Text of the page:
2017 GDP Growth and CPI Inflation in the U.S., Euroland and Japan

February 20, 2018

Economic growth slowed last quarter from the summer’s pace in the United States, Euroland and Japan but, also in each case was stronger in calendar 2017 than in 2016.

  • U.S. GDP rose 2.6% at an annualized pace between 3Q and 2Q, down from 3.2% in the previous quarter and reflecting a combined 1.8 percentage point drag on growth from net exports and inventories. Real GDP accelerated 0.8 percentage points to 2.3% for 2017 as a whole.
  • Real GDP in the euro area expanded at an annualized pace of 2.5% last quarter, down from 2.9% in the third quarter. Growth intensified to 2.5% in 2017 from 1.8% in 3Q, with about 20-25% of such reflecting positive support from inventories and net foreign demand.
  • Japan experienced a considerably steeper slowdown of growth in the final quarter of 2017. Real GDP rose only 0.5% annualized, down from a 2.9% annualized pace in the third quarter and 1.6% growth in full-2017. The 2017 growth rate was 0.7 percentage points faster the 0.9% rise of real GDP in 2016. Like the euro area but unlike the United States, net exports and inventories made positive contributions last year to economic growth.

A year ago, consumer price inflation was higher in the United States than in the euro zone, whose inflation rate in turn exceeded that of Japan. This ordinal ranking is still preserved, according to the latest available data which are for the month of January, and it is true of both total consumer prices and core CPI that excludes energy and fresh food. In the U.S. and Euroland cases, moreover, inflation was lower in January 2018 than January 2017 despite a recent pickup. U.S. total CPI inflation was 2.1% last month, down from 2.5% a year earlier, and core CPI had fallen to 1.8% on net from 2.3%. In the euro area, total CPI inflation slowed to 1.3% from 1.8%, while core CPI little changed at 1.0% compared to 0.9% a year earlier. In Japan, total inflation was 1.0% last month versus 0.3% in January 2017, but the CPI index that excludes fresh food and energy showed an on-year uptick of just 0.3% in January 2018 versus a zero percent change in the year through January 2017.

The higher U.S. inflation rate partly reflects currency movement. Between end-2016 and end-2017, the trade-weighted dollar fell 9.4%. In contrast, the trade-weighted yen firmed 0.8%, and the trade-weighted euro climbed 5.7%. This year, the dollar has lost over 1.5% additionally on a trade-weighted basis. And lately, it is the yen that has been strengthening the most with a 4.3% trade-weighted rise versus a 0.6% uptick in the euro. Dollar depreciation will lift U.S. competitiveness at the expense of Japan and Europe but also will amplify the wedge between the perceived policy needs of the Federal Reserve on the one hand and the BOJ and ECB on the other.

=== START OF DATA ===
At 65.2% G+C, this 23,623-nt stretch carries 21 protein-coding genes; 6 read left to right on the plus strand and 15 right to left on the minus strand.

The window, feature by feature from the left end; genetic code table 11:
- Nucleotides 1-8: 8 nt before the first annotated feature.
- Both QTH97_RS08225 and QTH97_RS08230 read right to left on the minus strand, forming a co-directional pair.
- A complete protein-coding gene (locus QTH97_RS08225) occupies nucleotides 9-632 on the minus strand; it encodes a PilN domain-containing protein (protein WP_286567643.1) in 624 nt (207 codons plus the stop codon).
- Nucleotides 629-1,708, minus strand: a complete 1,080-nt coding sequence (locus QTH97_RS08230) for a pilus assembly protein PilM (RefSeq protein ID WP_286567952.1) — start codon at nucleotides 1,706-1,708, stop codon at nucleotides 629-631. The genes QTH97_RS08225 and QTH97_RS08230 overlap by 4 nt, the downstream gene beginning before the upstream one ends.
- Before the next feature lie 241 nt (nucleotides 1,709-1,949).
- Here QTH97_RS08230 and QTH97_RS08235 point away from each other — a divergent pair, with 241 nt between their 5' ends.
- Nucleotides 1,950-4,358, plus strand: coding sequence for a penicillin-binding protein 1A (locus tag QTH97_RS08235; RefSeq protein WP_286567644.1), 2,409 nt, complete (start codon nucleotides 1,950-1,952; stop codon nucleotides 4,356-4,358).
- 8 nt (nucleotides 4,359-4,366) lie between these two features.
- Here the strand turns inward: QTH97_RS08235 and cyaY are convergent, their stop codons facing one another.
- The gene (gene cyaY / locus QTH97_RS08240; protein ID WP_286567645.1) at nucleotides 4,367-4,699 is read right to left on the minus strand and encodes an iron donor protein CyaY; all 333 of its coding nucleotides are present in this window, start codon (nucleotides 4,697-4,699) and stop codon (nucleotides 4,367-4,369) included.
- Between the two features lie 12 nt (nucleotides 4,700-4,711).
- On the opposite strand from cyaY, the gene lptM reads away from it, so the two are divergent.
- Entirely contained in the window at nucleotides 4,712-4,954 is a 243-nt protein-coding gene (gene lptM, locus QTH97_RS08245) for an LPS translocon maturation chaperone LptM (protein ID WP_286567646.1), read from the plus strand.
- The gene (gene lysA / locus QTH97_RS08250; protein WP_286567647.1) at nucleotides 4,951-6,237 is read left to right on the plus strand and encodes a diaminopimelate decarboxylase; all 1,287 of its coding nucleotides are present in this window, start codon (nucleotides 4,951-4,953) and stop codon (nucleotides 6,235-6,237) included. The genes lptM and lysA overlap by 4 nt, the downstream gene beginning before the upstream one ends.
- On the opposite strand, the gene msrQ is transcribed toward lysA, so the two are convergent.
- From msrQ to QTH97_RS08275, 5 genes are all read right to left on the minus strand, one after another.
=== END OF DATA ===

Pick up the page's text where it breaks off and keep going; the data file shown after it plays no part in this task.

The Fed is ahead of the European Central Bank on the path of policy normalization. The Fed has hiked interest rates five times and is starting to trim its balance sheet. ECB rates haven’t started to rise, and quantitative easing, though reduced in size, will continue through September at least. The re-nomination of BOJ Governor Kuroda for a second five-year term keeps the timing any changes in that central bank’s quantitative stimulus very uncertain.

One should not, however, automatically infer that these different monetary policy trajectories will lend the dollar discernible support. That’s not how 2017 played out, and there are plenty of other historical examples where a relative tightening of Fed policy failed to co-exist with a strengthening dollar. Since the end of 2016, moreover, the 10-year German bund yield has actually risen a bit more than the 10-year U.S. Treasury yield.

The dollar’s main headwind has little to do with economic data trends in the U.S. or abroad. It has everything to do with the U.S. currency’s hegemony among reserve asset currencies and the enormous offshore dollar holdings that have built up since the dollar replaced sterling in this role. Being welcomed as a reserve currency would not have been possible without America’s leadership in the world economy, but it rests on leadership in a number of other realms as well, including a stable, well-functioning political system and trusted foreign policies. The Trump Administration has habitually turned old norms on their head, forcing friend and foe to recalculate the truths and values represented by the American brand. That’s apt to be both a long-term and short-term problem for the dollar.

Copyright 2018, Larry Greenberg. All rights reserved. No secondary distribution without express permission.

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